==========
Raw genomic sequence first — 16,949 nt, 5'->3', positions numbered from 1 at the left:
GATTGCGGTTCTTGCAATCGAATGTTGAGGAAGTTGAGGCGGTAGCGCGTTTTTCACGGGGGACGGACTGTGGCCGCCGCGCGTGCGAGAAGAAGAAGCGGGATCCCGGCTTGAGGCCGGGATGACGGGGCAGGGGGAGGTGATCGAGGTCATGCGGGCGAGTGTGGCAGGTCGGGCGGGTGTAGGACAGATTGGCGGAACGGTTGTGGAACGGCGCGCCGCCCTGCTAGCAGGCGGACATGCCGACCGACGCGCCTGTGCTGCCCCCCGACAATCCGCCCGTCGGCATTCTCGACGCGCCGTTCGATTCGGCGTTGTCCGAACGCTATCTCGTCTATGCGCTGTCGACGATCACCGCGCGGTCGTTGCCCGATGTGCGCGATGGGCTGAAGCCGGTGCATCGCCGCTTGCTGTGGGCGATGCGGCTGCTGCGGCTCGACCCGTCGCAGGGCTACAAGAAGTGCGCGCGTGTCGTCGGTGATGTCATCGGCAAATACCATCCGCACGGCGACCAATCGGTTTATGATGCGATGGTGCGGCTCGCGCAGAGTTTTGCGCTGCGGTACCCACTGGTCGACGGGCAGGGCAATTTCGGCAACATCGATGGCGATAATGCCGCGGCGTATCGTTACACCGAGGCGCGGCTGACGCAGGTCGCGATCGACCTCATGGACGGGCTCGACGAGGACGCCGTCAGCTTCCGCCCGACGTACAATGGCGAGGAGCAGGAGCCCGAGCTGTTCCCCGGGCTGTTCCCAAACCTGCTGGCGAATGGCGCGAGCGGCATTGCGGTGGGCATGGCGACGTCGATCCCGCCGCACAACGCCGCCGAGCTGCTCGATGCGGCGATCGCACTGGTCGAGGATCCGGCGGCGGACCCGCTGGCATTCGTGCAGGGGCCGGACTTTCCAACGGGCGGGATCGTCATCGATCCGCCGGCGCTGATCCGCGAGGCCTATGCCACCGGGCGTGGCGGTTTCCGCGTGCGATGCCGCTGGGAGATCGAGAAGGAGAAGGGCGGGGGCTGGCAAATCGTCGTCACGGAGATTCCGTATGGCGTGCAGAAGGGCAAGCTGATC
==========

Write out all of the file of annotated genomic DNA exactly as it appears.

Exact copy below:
Raw genomic sequence first — 16,949 nt, 5'->3', positions numbered from 1 at the left:
GATTGCGGTTCTTGCAATCGAATGTTGAGGAAGTTGAGGCGGTAGCGCGTTTTTCACGGGGGACGGACTGTGGCCGCCGCGCGTGCGAGAAGAAGAAGCGGGATCCCGGCTTGAGGCCGGGATGACGGGGCAGGGGGAGGTGATCGAGGTCATGCGGGCGAGTGTGGCAGGTCGGGCGGGTGTAGGACAGATTGGCGGAACGGTTGTGGAACGGCGCGCCGCCCTGCTAGCAGGCGGACATGCCGACCGACGCGCCTGTGCTGCCCCCCGACAATCCGCCCGTCGGCATTCTCGACGCGCCGTTCGATTCGGCGTTGTCCGAACGCTATCTCGTCTATGCGCTGTCGACGATCACCGCGCGGTCGTTGCCCGATGTGCGCGATGGGCTGAAGCCGGTGCATCGCCGCTTGCTGTGGGCGATGCGGCTGCTGCGGCTCGACCCGTCGCAGGGCTACAAGAAGTGCGCGCGTGTCGTCGGTGATGTCATCGGCAAATACCATCCGCACGGCGACCAATCGGTTTATGATGCGATGGTGCGGCTCGCGCAGAGTTTTGCGCTGCGGTACCCACTGGTCGACGGGCAGGGCAATTTCGGCAACATCGATGGCGATAATGCCGCGGCGTATCGTTACACCGAGGCGCGGCTGACGCAGGTCGCGATCGACCTCATGGACGGGCTCGACGAGGACGCCGTCAGCTTCCGCCCGACGTACAATGGCGAGGAGCAGGAGCCCGAGCTGTTCCCCGGGCTGTTCCCAAACCTGCTGGCGAATGGCGCGAGCGGCATTGCGGTGGGCATGGCGACGTCGATCCCGCCGCACAACGCCGCCGAGCTGCTCGATGCGGCGATCGCACTGGTCGAGGATCCGGCGGCGGACCCGCTGGCATTCGTGCAGGGGCCGGACTTTCCAACGGGCGGGATCGTCATCGATCCGCCGGCGCTGATCCGCGAGGCCTATGCCACCGGGCGTGGCGGTTTCCGCGTGCGATGCCGCTGGGAGATCGAGAAGGAGAAGGGCGGGGGCTGGCAAATCGTCGTCACGGAGATTCCGTATGGCGTGCAGAAGGGCAAGCTGATC